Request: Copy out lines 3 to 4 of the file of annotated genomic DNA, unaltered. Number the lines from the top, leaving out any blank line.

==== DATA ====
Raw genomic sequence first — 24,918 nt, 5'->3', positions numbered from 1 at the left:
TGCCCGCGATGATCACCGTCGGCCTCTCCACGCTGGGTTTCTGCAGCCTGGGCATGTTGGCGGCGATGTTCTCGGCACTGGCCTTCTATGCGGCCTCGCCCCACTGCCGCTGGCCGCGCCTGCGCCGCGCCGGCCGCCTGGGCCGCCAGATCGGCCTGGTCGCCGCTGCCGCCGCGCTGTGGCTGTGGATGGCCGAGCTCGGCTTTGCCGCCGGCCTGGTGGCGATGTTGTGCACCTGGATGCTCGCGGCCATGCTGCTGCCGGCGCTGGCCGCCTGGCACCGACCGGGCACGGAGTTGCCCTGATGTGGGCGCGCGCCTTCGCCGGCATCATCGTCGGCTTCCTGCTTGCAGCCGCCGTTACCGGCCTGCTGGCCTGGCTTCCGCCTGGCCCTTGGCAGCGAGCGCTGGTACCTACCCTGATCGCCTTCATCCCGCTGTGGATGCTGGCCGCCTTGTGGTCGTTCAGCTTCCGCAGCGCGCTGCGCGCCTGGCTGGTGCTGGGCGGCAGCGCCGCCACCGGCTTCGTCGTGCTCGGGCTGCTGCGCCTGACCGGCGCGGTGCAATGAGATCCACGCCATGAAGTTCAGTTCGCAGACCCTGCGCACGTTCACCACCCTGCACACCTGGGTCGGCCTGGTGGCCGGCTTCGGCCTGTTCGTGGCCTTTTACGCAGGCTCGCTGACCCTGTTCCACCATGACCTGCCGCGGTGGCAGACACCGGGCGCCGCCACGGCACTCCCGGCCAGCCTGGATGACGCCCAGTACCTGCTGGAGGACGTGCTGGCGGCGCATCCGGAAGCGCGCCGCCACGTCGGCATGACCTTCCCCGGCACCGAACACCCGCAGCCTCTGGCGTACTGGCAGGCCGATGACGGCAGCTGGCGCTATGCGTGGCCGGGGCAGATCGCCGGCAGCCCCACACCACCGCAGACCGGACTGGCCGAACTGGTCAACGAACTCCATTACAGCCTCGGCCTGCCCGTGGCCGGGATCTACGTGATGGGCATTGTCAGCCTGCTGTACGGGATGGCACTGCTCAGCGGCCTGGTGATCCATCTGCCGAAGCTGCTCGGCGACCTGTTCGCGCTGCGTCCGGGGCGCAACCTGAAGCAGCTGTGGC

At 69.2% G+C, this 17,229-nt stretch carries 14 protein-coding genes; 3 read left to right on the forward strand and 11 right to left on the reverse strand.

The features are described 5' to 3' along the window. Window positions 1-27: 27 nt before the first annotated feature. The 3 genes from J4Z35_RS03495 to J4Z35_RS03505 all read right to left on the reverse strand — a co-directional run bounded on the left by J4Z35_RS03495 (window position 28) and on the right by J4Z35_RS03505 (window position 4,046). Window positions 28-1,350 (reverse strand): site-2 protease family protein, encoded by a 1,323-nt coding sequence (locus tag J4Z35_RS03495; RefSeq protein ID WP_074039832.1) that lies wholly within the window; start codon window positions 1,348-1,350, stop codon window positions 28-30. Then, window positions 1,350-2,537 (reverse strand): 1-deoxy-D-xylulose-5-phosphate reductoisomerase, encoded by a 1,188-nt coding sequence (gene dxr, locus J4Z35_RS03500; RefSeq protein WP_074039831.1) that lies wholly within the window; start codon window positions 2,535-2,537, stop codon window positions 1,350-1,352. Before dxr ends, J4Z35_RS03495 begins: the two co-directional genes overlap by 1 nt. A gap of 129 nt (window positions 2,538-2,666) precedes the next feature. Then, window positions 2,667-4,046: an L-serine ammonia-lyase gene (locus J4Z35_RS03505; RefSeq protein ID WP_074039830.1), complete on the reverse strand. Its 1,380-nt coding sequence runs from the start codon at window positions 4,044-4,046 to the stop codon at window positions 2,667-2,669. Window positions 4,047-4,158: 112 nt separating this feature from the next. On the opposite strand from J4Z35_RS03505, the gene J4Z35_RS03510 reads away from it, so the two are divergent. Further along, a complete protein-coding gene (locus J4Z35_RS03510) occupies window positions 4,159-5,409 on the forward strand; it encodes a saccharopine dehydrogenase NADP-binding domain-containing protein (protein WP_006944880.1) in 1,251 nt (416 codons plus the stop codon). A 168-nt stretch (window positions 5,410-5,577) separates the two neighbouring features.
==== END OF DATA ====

At 69.2% G+C, this 17,229-nt stretch carries 14 protein-coding genes; 3 read left to right on the forward strand and 11 right to left on the reverse strand.

The features are described 5' to 3' along the window. Window positions 1-27: 27 nt before the first annotated feature. The 3 genes from J4Z35_RS03495 to J4Z35_RS03505 all read right to left on the reverse strand — a co-directional run bounded on the left by J4Z35_RS03495 (window position 28) and on the right by J4Z35_RS03505 (window position 4,046). Window positions 28-1,350 (reverse strand): site-2 protease family protein, encoded by a 1,323-nt coding sequence (locus tag J4Z35_RS03495; RefSeq protein ID WP_074039832.1) that lies wholly within the window; start codon window positions 1,348-1,350, stop codon window positions 28-30. Then, window positions 1,350-2,537 (reverse strand): 1-deoxy-D-xylulose-5-phosphate reductoisomerase, encoded by a 1,188-nt coding sequence (gene dxr, locus J4Z35_RS03500; RefSeq protein WP_074039831.1) that lies wholly within the window; start codon window positions 2,535-2,537, stop codon window positions 1,350-1,352. Before dxr ends, J4Z35_RS03495 begins: the two co-directional genes overlap by 1 nt. A gap of 129 nt (window positions 2,538-2,666) precedes the next feature. Then, window positions 2,667-4,046: an L-serine ammonia-lyase gene (locus J4Z35_RS03505; RefSeq protein ID WP_074039830.1), complete on the reverse strand. Its 1,380-nt coding sequence runs from the start codon at window positions 4,044-4,046 to the stop codon at window positions 2,667-2,669. Window positions 4,047-4,158: 112 nt separating this feature from the next. On the opposite strand from J4Z35_RS03505, the gene J4Z35_RS03510 reads away from it, so the two are divergent. Further along, a complete protein-coding gene (locus J4Z35_RS03510) occupies window positions 4,159-5,409 on the forward strand; it encodes a saccharopine dehydrogenase NADP-binding domain-containing protein (protein WP_006944880.1) in 1,251 nt (416 codons plus the stop codon). A 168-nt stretch (window positions 5,410-5,577) separates the two neighbouring features.